This year, I reminded myself that there was another Shannon in my age group, and she used to be a fitness instructor at the gym, so when they said "Shannon," for an award, I should not get my hopes up.
Still, when they said, "And the award for Top Swimmer goes to ... Hmm, I don't think she's here ... Is Shannon here?" it sucked when I had to ask Shannon who? to clarify, and then it was other Shannon. Again I narrowly missed winning Top Swimmer and came in second, just like last year. But next year, It's on, Other Shannon.
So I kind of tuned out when they announced an award for a Shannon a few minutes later, until it hit me that the guy had actually said Shannon Ford, which is ME! Behold, 3rd Place for the Women 30-39 category:
(Also I should point out that there were more than 3 participants in this category. Nine, to be exact.)
That morning, The Voices in My Head liked me. When I got to the car, I cried tears of joy and looked at myself in the rearview mirror and said, "I like you." (Okay, I didn't actually say that out loud, or probably even think those exact words, because that would be a little bit too Daily Affirmations With Stuart Smalley. But I felt generally positive about myself that morning.)
I know it's not a big deal to win 3rd place in one age category at a small indoor triathlon at a suburban gym. It's not like I won at the Olympics or something. Except, to me, it kinda felt like I did. This is the first athletic award I've ever won that wasn't like Most Dedicated or Participation or You Got Good Grades And Also Happened to Participate in Sports.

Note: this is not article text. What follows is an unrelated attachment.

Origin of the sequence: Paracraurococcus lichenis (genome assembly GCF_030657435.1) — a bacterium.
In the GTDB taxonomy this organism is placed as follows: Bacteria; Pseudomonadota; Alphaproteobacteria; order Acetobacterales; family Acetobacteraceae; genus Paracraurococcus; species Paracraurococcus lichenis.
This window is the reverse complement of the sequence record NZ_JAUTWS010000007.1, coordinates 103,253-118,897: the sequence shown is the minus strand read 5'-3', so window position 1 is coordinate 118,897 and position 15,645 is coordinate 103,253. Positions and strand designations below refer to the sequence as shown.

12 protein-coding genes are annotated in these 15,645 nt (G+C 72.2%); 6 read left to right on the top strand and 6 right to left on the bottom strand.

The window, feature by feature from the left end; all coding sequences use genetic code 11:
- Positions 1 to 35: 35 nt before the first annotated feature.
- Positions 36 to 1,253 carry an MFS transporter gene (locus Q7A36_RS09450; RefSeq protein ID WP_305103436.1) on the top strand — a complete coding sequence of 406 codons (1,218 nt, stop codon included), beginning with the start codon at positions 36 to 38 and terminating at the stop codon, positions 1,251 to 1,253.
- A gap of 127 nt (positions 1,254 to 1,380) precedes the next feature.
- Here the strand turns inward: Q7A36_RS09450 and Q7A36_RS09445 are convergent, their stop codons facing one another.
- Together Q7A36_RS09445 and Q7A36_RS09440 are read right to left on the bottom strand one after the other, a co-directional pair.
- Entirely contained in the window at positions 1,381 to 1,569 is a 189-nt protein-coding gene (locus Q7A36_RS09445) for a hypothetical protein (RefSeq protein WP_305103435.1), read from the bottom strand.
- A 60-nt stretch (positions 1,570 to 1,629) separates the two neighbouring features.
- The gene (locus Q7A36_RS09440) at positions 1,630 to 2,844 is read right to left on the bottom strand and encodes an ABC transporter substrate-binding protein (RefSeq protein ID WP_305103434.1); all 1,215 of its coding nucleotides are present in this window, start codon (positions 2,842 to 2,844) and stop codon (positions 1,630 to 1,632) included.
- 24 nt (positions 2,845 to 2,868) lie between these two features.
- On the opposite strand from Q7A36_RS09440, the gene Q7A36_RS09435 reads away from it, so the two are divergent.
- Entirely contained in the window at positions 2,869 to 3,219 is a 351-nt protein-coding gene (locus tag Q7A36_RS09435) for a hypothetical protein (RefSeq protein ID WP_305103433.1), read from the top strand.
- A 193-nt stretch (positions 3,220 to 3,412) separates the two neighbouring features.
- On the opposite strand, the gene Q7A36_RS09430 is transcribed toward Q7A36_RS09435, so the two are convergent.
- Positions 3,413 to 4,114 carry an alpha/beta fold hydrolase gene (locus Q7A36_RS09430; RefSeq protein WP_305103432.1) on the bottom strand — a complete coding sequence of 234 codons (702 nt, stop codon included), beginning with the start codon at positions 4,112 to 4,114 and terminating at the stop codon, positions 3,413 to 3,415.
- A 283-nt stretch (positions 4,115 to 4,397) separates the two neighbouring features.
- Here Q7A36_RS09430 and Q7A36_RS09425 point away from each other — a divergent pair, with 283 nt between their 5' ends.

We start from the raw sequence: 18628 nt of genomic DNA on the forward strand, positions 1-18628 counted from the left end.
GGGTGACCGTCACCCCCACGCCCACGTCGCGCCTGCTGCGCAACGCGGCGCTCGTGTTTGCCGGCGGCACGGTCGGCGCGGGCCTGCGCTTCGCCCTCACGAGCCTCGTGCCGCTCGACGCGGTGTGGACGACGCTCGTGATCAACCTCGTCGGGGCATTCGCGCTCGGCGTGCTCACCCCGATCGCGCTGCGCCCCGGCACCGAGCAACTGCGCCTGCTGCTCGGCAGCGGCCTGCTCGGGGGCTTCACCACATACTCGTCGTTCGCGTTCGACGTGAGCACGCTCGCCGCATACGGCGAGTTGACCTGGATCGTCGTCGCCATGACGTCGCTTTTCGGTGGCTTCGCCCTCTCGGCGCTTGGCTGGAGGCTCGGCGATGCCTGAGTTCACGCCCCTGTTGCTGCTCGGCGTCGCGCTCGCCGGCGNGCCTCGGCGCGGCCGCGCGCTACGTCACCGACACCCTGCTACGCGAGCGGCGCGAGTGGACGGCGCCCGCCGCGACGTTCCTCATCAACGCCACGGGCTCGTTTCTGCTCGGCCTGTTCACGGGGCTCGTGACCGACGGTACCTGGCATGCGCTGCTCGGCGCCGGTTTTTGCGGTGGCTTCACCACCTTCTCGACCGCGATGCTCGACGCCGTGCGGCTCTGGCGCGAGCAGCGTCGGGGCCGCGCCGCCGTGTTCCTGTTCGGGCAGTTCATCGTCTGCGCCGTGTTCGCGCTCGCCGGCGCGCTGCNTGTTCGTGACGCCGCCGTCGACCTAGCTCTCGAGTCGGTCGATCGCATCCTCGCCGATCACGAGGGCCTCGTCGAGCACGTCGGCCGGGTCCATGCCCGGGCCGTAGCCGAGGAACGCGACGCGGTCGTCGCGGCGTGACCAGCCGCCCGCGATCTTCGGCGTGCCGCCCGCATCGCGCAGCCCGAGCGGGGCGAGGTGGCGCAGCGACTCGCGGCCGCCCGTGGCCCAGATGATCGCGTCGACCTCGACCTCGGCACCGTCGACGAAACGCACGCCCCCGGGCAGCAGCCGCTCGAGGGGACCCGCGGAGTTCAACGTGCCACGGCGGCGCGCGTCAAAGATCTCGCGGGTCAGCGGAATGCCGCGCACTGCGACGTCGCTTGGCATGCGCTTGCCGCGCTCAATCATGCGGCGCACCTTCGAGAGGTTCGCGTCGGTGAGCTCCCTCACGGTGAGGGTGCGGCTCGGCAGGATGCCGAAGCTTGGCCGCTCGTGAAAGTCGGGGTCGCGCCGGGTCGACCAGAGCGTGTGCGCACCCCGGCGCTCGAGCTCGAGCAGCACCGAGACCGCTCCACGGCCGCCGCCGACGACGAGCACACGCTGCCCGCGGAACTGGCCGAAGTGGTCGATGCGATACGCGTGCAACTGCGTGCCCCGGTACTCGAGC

A medal for me. Me, who is too fat and too slow and usually trips over her own feet, beating a few regular people who are extremely fit and generally look awesome in bathing suits.
The next time I went to the gym, I felt like I owned that gym. We can't wait to work out, The Voices said.
Now, after a full week of reality, The Voices are back to their usual shenanigans. Not only have they had some not-so-nice things to say about my workout performance this week, they also saw some pictures of me that they didn't like and wholeheartedly criticized. Nathan did some things that disgusted them. They are ruthless, those Voices.
But, I think they're a little bit quieter, a little bit kinder. That medal boosted their spirits a little bit. And all you can expect is that they'll improve gradually by baby steps.
And our next endeavor is another indoor triathlon at another gym in late April. They run and bike portions are a little bit longer, and the scoring is a little bit different. And so, until then, we will train. I will try to beat back The Voices, to gradually condition them to be nicer as I condition my body to be more fit. And when they get particularly unruly, there's a fake bronze medal in my kitchen with which I can give The Voices a nice strong whacking.